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Use Regular Expression in URL filter

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URL filters allow you to easily control Project downloads by setting which pictures/pages should be loaded and which should be skipped.


URL Filters are divided into four parts:


Page URL Include Filters - determine which HTML pages should be accessed and analyse to follow the links.
Page URL Exclude Filters - determine which HTML pages should be skipped.
Picture URL Include Filters - determin which pictures should be downloaded.
Picture URL Exclude Filters - determin which pictures should be skipped.


You may enter several keywords into each of these filter lists, using a semicolon (;) to separate keywords.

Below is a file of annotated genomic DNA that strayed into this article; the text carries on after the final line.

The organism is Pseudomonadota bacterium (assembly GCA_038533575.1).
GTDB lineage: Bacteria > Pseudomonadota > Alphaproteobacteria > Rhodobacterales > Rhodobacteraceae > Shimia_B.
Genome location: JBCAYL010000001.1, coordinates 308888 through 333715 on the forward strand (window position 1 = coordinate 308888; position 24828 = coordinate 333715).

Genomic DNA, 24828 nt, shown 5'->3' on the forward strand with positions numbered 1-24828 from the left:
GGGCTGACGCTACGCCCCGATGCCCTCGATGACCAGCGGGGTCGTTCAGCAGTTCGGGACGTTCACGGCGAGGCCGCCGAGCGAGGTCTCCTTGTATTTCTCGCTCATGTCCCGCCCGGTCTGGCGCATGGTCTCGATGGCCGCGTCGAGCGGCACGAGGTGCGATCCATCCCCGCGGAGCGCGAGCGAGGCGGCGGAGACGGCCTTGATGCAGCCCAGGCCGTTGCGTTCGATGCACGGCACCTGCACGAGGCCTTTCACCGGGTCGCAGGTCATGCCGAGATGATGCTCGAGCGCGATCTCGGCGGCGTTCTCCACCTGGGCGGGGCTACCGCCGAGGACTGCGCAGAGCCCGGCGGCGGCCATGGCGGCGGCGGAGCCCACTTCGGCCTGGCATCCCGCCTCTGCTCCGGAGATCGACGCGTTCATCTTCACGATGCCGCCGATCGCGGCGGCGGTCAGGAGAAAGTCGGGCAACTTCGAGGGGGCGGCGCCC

You can use Perl like Regular Expression as keyword, A regular expression is a string of characters which tells PicaLoader which URL (or URLs) you are looking for. The following explains the format of regular expressions in detail. If you are familiar with Perl, you already know the syntax.


1.Simple Regular Expressions:In its simplest form, a regular expression is just a word or phrase to search for. For example,


would match any URL with the string "beatles" in it, or which mentioned the word "beatles" in the URL line.Thus, URLs like "", "" or "" would all be matched.


2.Metacharacters:Some characters have a special meaning to the filter. These characters are called metacharacters. Although they may seem confusing at first, they add a great deal of flexibility and convenience to the filter.


The period (.) is a commonly used metacharacter. It matches exactly one character, regardless of what the character is. For example, the regular expression: